New coalitions and innovations seem to be springing up all over the country to address the challenges facing America’s workers, backed by a range of funders. Last week, we wrote about a big effort on jobs spearheaded by Howard Schultz and Starbucks. And yesterday we wrote about a workforce push in Newark that JPMorgan Chase is helping bankroll.
Youth unemployment is a national problem that is now squarely on the agenda of funders. Just the other day, we wrote about a new initiative spearhead by Starbucks and its CEO Howard Schultz to provide jobs and opportunities to 100,000 young people. We’ve also written about a range of other philanthropic efforts to bolster the work readiness of young people.
Two themes stand out in these initiatives: One, most look beyond the concrete skills of young Americans, or what jobs are available to them, to a deeper, more complex problem—the alienation of many young people from the mainstream world of work and the challenges they face in engaging with this world.
Attention to race keeps growing in the United States, and that’s true for a bunch of reasons. But, for sure, philanthropy has played a role in elevating race to the top of the national agenda.
Well before the events in Ferguson last year, a number of top foundations were already investing in new work to address racial inequities and empower leaders of color. Most notably, ten top foundations partnered with the White House in February 2014 to address the challenges facing young men of color. And nearly a year earlier, 26 foundations had come together in Chicago, pledging new work in this same area. As we’ve also reported, the Robert Wood Johnson Foundation launched a big initiative on young men and boys of color, Forward Promise, in 2011. Looking even further back, the Open Society Foundations began its Campaign for Black Male Achievement in 2008.
We’ve been writing a lot lately about the role of philanthropy in influencing public policy, with examples of this popping up often in recent months—like the victorious battle for same-sex marriage, the mounting success of the “war on coal,” and the new overtime rule that the Obama administration recently proposed.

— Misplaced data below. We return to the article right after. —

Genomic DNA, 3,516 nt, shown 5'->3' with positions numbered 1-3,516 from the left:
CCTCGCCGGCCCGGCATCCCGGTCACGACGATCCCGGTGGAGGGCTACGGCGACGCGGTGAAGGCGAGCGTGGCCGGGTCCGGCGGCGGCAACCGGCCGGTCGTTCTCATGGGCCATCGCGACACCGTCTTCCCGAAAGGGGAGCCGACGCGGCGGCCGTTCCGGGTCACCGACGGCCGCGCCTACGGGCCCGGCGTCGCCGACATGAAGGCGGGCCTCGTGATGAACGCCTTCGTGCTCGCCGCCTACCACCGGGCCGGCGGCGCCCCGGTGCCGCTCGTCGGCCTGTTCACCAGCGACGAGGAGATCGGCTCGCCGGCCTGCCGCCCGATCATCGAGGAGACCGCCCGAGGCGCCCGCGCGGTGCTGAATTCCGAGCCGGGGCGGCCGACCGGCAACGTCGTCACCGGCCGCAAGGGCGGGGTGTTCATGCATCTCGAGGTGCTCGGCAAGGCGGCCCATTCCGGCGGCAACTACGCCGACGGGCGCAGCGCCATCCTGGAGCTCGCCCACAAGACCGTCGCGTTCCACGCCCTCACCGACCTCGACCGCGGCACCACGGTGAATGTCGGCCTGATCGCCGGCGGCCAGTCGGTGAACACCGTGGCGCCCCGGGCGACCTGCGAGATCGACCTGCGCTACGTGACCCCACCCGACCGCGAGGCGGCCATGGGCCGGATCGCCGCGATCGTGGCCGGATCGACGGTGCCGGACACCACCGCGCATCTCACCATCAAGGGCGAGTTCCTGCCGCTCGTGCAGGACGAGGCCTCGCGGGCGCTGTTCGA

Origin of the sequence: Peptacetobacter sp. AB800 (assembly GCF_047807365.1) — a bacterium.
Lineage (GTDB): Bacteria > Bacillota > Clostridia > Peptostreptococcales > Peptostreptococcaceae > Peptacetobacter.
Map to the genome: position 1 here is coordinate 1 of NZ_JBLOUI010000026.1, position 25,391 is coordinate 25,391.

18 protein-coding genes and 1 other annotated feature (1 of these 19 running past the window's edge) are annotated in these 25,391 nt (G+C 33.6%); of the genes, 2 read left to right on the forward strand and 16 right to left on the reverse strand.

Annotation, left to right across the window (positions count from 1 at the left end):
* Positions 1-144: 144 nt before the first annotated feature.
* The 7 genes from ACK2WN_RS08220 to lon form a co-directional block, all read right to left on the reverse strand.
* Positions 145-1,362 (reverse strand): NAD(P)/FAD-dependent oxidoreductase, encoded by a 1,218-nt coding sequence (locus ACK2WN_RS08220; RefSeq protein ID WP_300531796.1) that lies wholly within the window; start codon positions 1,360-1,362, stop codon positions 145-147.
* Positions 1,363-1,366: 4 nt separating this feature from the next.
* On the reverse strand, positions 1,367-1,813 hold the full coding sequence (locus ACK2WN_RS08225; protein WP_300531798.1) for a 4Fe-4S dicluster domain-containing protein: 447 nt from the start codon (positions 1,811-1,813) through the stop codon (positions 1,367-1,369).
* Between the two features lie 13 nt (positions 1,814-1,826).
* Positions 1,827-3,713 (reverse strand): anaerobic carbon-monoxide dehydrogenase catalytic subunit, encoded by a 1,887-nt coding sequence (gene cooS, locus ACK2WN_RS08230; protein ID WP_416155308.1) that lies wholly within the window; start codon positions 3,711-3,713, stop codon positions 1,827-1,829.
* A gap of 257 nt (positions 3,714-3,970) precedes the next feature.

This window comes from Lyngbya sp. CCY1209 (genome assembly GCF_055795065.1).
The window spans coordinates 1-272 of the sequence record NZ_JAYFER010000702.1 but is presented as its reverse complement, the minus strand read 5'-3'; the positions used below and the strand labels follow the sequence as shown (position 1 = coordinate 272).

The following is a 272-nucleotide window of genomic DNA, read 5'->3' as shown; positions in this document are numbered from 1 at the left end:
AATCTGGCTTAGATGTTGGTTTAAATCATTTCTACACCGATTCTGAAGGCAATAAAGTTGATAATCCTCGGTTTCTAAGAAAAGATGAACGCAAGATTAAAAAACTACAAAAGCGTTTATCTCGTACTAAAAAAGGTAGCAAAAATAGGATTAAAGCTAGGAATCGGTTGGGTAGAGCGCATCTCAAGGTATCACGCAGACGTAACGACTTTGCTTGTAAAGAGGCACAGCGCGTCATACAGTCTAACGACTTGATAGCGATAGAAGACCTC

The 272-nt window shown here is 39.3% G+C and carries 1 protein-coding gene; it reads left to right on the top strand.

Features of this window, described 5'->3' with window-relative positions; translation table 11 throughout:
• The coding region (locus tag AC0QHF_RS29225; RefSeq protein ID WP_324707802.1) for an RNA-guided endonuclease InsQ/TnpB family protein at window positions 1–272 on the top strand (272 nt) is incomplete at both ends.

In regard to that overtime rule, we wrote about the National Employment Law Project, and all it has done to draw attention to weak and outdated labor regulations. NELP, we noted, has received $15 million in funding from the Ford Foundation since 2009.
This week, Housing Secretary Julian Castro announced new rules designed to fight residential segregation. Amid heightened pressure from the NAACP’s Legal Defense and Education Fund and other top civil rights organizations, the Obama administration unveiled requirements that cities and towns analyze their housing patterns for racial bias and publicly report this information. In addition, communities will now need to set goals to further reduce segregation, and these goals will be tracked over time.
Where did all this momentum for change on housing come from? And how can funders capitalize on it?
Yesterday, we wrote about philanthropy’s major role in the Obama administration’s bid to regulate greenhouse gases from coal-fired power plants through executive action. Well, here’s a similar story: As the administration unveils a tougher rule for overtime pay this week, foundations can justly claim some of the credit.
This has been a great month for the president, as many commentators have noted, but it’s also been a good one for progressive funders who seen several longstanding investments pay off.
The Annie E. Casey Foundation is named after a widow who struggled to raise her four children as a single mother. One of her children, Jim, founded UPS and became wealthy—while never forgetting where he came from. For decades, the Annie E. Casey Foundation—now with assets of some $3 billion—has been a premier grantmaker focused on the well-being of children and families. Inevitably, these issues have taken the foundation deep into the realm of public policy, and since the mid-1990s, it has led a broad push to reduce poverty and expand opportunity for low-income communities.
As Casey’s director of policy reform and advocacy, Michael Laracy has been near the center of that push for 21 years. He advances the foundation’s efforts to inform, guide and influence public policy at the state and federal levels. He also takes care of the foundation’s KIDS COUNT network and State Priorities Partnership (previously called the State Fiscal Analysis Initiative, or SFAI).